Getting your song to a recording studio session should be one of the proudest moments of your life as it indicates all the hard work you have put to get your tracks to the masses. However, this is not the time to rest on your laurels as you still have to ensure that the final product is a song with the potential of becoming a chart topper. This is only possible if you prepare yourself adequately in terms of your vocal ability, state of mind, song arrangement as well as the effectiveness of all musical instruments to be used.
Preparing your song
By the time you bring your song to the studio for recording, it should be ideally a finished product complete with a tempo and key. This includes lyrics, which should be all completed including the verses and choruses. It is vital that you understand the structure of the song by knowing at what point to begin your choruses or verses. A recording studio is never the right place to start rehearsing your song to hear how each of the parts sound as this would amount to a waste of valuable time.
Preparing a demo of your song – on your phone or recorder – will give you an idea of how your song will sound like when done in a recording studio. You can then identify the weak parts of your song and rectify them before you take it to the studio.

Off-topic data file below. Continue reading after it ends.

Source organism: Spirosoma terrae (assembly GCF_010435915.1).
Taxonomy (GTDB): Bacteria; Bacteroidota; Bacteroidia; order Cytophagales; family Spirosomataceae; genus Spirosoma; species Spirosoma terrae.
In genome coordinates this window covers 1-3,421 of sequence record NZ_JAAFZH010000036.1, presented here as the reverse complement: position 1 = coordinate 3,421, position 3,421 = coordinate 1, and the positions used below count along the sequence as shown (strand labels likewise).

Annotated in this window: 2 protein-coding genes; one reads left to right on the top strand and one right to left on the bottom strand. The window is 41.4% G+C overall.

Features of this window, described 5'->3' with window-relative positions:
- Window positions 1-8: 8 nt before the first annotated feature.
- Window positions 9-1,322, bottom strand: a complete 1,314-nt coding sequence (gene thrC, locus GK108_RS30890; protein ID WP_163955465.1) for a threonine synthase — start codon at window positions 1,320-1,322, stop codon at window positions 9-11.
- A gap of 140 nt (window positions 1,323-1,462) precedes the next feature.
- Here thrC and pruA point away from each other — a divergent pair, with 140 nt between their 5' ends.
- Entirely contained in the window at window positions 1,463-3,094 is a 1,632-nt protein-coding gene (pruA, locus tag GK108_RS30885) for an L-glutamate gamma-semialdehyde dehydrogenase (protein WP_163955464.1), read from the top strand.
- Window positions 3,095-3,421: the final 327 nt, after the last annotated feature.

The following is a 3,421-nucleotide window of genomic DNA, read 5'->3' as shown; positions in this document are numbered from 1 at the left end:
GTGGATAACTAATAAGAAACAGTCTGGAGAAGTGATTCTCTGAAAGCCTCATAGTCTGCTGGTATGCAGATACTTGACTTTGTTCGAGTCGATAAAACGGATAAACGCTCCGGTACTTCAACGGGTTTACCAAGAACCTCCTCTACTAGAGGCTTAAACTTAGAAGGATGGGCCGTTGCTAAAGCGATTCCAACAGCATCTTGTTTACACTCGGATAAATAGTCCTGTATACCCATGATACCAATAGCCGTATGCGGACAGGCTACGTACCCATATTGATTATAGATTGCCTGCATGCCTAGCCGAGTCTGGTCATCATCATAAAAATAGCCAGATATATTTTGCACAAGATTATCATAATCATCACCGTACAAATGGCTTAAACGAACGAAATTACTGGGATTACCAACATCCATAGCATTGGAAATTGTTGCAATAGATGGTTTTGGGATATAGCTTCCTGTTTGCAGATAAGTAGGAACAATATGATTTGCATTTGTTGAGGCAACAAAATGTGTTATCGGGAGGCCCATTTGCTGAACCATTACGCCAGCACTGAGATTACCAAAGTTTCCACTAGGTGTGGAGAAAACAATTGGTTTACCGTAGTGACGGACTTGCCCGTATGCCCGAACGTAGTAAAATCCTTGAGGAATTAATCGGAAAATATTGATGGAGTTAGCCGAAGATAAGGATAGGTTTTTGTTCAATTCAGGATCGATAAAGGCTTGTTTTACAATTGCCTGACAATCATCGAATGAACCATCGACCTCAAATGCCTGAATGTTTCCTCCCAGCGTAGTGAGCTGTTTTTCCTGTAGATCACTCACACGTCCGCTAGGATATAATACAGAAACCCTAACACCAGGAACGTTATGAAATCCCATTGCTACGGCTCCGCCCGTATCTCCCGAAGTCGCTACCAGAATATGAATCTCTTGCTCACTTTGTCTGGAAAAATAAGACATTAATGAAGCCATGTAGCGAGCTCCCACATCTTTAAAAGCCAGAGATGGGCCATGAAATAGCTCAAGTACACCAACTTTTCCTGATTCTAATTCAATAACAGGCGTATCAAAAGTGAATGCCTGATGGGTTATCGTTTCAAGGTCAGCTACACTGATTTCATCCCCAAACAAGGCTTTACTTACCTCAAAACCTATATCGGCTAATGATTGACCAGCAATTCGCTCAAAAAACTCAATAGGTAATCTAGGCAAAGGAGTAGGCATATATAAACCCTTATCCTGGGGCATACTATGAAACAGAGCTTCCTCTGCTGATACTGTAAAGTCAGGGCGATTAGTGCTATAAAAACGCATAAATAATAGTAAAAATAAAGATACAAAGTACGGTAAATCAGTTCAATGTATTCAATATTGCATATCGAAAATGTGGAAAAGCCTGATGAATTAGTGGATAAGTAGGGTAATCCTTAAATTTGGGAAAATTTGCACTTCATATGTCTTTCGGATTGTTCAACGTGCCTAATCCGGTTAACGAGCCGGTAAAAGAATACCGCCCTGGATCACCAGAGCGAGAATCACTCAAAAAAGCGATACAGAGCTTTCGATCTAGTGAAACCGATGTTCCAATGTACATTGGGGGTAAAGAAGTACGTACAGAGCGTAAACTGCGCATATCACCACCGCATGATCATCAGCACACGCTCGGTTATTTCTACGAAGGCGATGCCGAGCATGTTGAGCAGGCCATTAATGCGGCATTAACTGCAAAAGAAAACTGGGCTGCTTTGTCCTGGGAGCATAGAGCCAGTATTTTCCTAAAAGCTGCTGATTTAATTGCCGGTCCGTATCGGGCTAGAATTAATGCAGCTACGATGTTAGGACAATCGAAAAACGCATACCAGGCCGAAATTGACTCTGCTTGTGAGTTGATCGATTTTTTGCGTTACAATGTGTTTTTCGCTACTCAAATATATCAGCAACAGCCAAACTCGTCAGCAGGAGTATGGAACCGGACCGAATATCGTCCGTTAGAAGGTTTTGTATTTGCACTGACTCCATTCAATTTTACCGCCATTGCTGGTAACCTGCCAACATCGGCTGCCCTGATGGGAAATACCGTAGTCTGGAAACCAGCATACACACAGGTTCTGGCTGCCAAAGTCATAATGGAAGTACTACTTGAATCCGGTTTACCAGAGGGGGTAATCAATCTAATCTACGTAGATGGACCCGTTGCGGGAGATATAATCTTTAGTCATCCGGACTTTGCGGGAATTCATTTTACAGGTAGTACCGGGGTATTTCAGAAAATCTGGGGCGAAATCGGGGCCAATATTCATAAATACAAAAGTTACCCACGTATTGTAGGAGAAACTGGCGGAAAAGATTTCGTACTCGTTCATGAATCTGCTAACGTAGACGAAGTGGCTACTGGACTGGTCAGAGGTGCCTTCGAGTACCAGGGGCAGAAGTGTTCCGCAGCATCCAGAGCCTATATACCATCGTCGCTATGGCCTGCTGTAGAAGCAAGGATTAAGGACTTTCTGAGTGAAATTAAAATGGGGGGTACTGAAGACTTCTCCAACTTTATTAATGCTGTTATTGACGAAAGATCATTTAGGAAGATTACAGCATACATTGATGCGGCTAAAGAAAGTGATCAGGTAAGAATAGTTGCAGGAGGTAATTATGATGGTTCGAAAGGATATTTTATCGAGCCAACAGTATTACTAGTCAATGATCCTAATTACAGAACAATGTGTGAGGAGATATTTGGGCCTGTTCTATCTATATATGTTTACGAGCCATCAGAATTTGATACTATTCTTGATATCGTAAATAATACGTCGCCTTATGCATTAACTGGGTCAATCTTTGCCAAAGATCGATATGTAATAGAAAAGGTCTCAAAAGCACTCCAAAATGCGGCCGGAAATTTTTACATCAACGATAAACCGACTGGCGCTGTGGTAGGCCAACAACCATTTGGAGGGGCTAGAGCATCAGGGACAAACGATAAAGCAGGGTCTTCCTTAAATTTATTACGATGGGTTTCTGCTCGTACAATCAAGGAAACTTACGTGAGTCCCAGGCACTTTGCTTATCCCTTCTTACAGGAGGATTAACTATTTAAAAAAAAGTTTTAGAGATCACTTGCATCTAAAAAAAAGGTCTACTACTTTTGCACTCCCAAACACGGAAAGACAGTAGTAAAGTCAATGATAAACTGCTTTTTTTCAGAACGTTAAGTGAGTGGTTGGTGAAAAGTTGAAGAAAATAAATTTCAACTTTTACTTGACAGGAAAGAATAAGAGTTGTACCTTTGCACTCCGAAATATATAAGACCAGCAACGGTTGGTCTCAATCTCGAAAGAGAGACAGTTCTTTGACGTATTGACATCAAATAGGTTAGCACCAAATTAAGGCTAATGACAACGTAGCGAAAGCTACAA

Get yourself in the right frame of mind
Watch what you eat as you prepare for your session in the studio; some foods can clog your voice pipes causing your body to create a lot of mucus, which consequently affects your vocal skills. Foods that are a no-no for you include dairy foods, alcohol, carbonated beverages, spicy and fatty foods. Also, pay attention to what you wear as some clothes that are synthetic or stiff often make noise when brush against something. Such ‘noises’ might be captured by the ultra-sensitive microphones in studio, ultimately interfering with the quality of the recording.
A goodnight’s sleep before your day in the studio is paramount to a successful recording session as are bottled water (at room temperature), lip balm, pen/pencil and notebook. If the recording session is set to last long, carrying some honey or green tea with you would help keep your vocals in good condition. You will also get yourself in the right frame of mind if you show up early at the studio to get enough time to warm up before hitting the recording booth.
Inspect your recording instruments
The instruments to be used in recording your tracks should be in working condition; it’s your duty to inspect them beforehand. Some of the common problems faced by artists when it comes to instruments include broken keys, dodgy reeds, worn-out guitar strings and old drum skins among others. Checking your instruments gives you the option of renting other instruments in case you come upon an error that could interfere with your final product.
Preparing adequately for your time in the booth will save time by cutting off the chances of delays that can eat up the studio time you have paid for.